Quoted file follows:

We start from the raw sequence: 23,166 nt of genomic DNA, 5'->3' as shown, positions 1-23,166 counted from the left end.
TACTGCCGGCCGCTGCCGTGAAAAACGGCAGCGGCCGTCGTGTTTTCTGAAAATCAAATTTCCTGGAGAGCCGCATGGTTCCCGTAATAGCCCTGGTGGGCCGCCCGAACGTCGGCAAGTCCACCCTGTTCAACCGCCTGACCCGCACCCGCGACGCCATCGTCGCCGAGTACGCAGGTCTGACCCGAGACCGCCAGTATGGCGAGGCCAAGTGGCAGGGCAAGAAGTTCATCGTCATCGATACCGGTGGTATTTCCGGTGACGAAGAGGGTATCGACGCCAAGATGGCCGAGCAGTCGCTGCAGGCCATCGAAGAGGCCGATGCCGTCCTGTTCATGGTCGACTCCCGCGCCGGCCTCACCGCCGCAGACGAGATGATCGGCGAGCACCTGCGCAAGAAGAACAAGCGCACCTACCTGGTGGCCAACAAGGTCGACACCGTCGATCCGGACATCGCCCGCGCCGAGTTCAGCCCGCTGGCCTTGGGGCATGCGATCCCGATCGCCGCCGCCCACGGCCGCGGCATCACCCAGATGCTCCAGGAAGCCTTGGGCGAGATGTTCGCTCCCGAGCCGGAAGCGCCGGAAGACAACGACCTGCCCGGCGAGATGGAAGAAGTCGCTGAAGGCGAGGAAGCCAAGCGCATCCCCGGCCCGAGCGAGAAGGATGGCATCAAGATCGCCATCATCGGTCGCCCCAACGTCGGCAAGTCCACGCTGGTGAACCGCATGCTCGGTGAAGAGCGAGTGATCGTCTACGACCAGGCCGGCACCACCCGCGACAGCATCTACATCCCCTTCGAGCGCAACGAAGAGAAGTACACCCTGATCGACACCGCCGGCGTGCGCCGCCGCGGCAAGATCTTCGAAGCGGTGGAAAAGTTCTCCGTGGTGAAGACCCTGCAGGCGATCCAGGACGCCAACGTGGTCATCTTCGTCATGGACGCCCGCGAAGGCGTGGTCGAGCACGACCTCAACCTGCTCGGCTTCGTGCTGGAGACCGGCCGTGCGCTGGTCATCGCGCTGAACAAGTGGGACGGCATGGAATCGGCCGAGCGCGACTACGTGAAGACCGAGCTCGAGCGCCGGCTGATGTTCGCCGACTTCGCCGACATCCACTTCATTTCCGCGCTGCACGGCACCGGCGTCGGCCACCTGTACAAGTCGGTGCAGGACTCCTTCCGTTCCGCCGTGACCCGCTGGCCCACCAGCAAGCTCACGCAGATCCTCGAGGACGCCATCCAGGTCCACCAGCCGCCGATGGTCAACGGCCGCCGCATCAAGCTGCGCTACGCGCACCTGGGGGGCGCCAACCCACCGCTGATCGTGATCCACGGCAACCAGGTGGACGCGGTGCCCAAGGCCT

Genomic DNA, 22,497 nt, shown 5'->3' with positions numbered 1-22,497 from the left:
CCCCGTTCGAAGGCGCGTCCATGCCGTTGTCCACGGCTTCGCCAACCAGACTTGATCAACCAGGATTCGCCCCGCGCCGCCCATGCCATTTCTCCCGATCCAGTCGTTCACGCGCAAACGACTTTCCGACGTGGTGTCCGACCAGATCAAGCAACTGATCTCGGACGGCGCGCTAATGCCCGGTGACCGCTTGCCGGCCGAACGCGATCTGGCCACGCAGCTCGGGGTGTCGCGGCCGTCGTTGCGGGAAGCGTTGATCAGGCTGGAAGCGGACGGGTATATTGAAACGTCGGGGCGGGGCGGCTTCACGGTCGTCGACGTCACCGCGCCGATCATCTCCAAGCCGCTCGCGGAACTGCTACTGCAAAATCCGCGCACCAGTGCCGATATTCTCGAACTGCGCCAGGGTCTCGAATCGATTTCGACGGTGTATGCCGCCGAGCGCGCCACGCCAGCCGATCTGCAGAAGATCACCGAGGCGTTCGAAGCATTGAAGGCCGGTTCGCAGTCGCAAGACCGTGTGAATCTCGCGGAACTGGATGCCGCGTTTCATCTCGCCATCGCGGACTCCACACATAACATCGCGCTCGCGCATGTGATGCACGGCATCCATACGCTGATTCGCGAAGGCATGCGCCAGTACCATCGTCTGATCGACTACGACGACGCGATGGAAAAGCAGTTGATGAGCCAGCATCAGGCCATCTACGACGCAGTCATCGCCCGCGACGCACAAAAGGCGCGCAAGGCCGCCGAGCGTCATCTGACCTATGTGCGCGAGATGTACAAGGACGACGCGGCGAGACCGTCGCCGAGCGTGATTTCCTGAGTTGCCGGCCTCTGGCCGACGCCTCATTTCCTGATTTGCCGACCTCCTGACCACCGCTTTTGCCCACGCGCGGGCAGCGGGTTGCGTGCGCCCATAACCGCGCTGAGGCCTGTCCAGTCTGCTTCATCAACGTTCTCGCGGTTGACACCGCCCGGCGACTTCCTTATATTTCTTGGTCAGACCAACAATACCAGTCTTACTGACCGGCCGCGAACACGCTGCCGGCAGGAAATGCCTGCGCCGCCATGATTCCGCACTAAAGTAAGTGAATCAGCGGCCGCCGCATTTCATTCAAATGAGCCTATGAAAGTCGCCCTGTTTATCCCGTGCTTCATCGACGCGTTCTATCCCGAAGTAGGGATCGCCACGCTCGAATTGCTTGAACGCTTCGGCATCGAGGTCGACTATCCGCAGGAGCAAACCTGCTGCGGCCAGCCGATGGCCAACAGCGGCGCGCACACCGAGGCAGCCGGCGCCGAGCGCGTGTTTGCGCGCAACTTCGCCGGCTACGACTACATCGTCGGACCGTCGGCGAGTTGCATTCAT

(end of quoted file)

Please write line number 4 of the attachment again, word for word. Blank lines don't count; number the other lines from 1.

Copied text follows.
CCCCGTTCGAAGGCGCGTCCATGCCGTTGTCCACGGCTTCGCCAACCAGACTTGATCAACCAGGATTCGCCCCGCGCCGCCCATGCCATTTCTCCCGATCCAGTCGTTCACGCGCAAACGACTTTCCGACGTGGTGTCCGACCAGATCAAGCAACTGATCTCGGACGGCGCGCTAATGCCCGGTGACCGCTTGCCGGCCGAACGCGATCTGGCCACGCAGCTCGGGGTGTCGCGGCCGTCGTTGCGGGAAGCGTTGATCAGGCTGGAAGCGGACGGGTATATTGAAACGTCGGGGCGGGGCGGCTTCACGGTCGTCGACGTCACCGCGCCGATCATCTCCAAGCCGCTCGCGGAACTGCTACTGCAAAATCCGCGCACCAGTGCCGATATTCTCGAACTGCGCCAGGGTCTCGAATCGATTTCGACGGTGTATGCCGCCGAGCGCGCCACGCCAGCCGATCTGCAGAAGATCACCGAGGCGTTCGAAGCATTGAAGGCCGGTTCGCAGTCGCAAGACCGTGTGAATCTCGCGGAACTGGATGCCGCGTTTCATCTCGCCATCGCGGACTCCACACATAACATCGCGCTCGCGCATGTGATGCACGGCATCCATACGCTGATTCGCGAAGGCATGCGCCAGTACCATCGTCTGATCGACTACGACGACGCGATGGAAAAGCAGTTGATGAGCCAGCATCAGGCCATCTACGACGCAGTCATCGCCCGCGACGCACAAAAGGCGCGCAAGGCCGCCGAGCGTCATCTGACCTATGTGCGCGAGATGTACAAGGACGACGCGGCGAGACCGTCGCCGAGCGTGATTTCCTGAGTTGCCGGCCTCTGGCCGACGCCTCATTTCCTGATTTGCCGACCTCCTGACCACCGCTTTTGCCCACGCGCGGGCAGCGGGTTGCGTGCGCCCATAACCGCGCTGAGGCCTGTCCAGTCTGCTTCATCAACGTTCTCGCGGTTGACACCGCCCGGCGACTTCCTTATATTTCTTGGTCAGACCAACAATACCAGTCTTACTGACCGGCCGCGAACACGCTGCCGGCAGGAAATGCCTGCGCCGCCATGATTCCGCACTAAAGTAAGTGAATCAGCGGCCGCCGCATTTCATTCAAATGAGCCTATGAAAGTCGCCCTGTTTATCCCGTGCTTCATCGACGCGTTCTATCCCGAAGTAGGGATCGCCACGCTCGAATTGCTTGAACGCTTCGGCATCGAGGTCGACTATCCGCAGGAGCAAACCTGCTGCGGCCAGCCGATGGCCAACAGCGGCGCGCACACCGAGGCAGCCGGCGCCGAGCGCGTGTTTGCGCGCAACTTCGCCGGCTACGACTACATCGTCGGACCGTCGGCGAGTTGCATTCAT